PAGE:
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Michelle Monck

Consumer Finance Expert
Published: 16/07/2020
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UK banks have proposed a new ‘student loans’ style scheme to help businesses that may struggle next year once their Coronavirus Business Interruption Scheme (CBILS) loans start to be paid back. The banks that are proposing the scheme claim that 780,000 businesses and three million jobs could be at risk if businesses cannot defer their loan repayments.
The proposed scheme would create a UK Recovery Corporation to which businesses would transfer their loans under CBILS into a tax debt with HMRC. This would allow businesses to pay back the debt when it is affordable to do so and to spread this debt over a longer period – potentially decades. The Banks believe this would be a more viable alternative than state backing of hundreds of thousands of struggling businesses.

To date £46 billion has been lent on Government-backed loans consisting of £31 billion in Bounce Back Loans of £2,000 up to £50,000, £12 billion in CBILS loans of £50,000 up to £5m and £2.7 billion of loans greater than £5m. Four out of five businesses have been accepted on Bounce Back Loans, that come with a 100% Government backed guarantee, while only half of businesses applying for CBILS loans have been successful, with the lower Government backing of 80%. This means the taxpayer will foot the bill on all future Bounce Back loan defaults and 80% of CBILS loans.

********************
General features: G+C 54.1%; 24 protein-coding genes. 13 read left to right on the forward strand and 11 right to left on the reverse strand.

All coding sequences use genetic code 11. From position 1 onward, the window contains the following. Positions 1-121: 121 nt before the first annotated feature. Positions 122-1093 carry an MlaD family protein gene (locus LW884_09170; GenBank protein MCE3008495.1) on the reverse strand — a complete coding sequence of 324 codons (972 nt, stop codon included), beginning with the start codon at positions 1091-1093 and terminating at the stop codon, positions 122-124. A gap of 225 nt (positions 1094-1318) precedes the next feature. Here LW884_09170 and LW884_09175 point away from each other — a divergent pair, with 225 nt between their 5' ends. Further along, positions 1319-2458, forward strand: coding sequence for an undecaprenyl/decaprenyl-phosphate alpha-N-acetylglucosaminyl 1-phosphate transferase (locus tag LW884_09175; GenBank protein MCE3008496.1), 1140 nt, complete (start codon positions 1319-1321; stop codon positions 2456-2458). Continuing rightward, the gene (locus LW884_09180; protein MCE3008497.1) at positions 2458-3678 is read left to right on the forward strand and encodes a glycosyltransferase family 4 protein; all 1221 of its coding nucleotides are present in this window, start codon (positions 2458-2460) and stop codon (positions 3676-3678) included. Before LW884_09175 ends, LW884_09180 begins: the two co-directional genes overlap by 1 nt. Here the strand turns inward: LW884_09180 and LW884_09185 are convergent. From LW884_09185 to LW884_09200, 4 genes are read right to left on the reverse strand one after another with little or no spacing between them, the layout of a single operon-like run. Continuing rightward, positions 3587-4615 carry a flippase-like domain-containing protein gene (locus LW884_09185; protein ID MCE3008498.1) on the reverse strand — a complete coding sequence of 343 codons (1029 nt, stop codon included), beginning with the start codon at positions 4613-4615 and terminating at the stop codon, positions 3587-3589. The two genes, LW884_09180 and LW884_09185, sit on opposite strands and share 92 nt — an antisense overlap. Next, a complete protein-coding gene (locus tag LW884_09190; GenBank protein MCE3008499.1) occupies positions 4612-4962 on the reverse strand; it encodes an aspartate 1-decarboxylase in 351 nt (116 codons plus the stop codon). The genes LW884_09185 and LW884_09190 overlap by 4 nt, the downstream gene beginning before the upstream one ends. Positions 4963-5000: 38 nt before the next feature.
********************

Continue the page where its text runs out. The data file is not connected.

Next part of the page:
CBILS and Bounce Back Loans have provided essential cashflow to businesses whose trade has flatlined if not disappeared during the lockdown period. However, with UK growth not returning as quickly as expected and the tapering of the furlough scheme through to October, it is acknowledged that many of these businesses will not be financially strong enough to start paying back a triple whammy of CBILS loans, deferred VAT and business rates, all of which become due from March 2021.
The concerns about job losses are also supported by findings published today by the British Chambers of Commerce. This found that 29% of businesses expect to make redundancies in the coming three months before the Furlough scheme ends in October. The furlough scheme has already paid 80% of the wages of more than 9 million people with the Chancellor announcing a further £1,000 incentive per employee for businesses that return furloughed staff back to work and are still employed in January 2021. Micro businesses of between five and nine employees have placed more than half (57%) of their workforce onto furlough, placing these as potentially at greatest risk of suffering once the furlough scheme and the requirement to pay back CBILS, business rates and deferred VAT occurs next year.
It is expected if the banks’ proposed UK Recovery Corporation scheme goes ahead that over time these loans would be sold off to investors, in a similar way to the bad debts resulting from the 2008 financial crisis or like student loans.

The scheme is still at a proposal stage and matters of how to prevent fraudulent use of the scheme have not yet been outlined. Agreement on controls of dividend payments, salary bonuses and rules for when a firm is strong enough to repay all are yet to be agreed.

The Government is already set to foot the bill for businesses that default on CBILS loans and will now be looking at how to manage the potential of billions of pounds in guarantees owed to banks if businesses default next year. The cost to the public purse and to jobs across the UK is potentially catastrophic.


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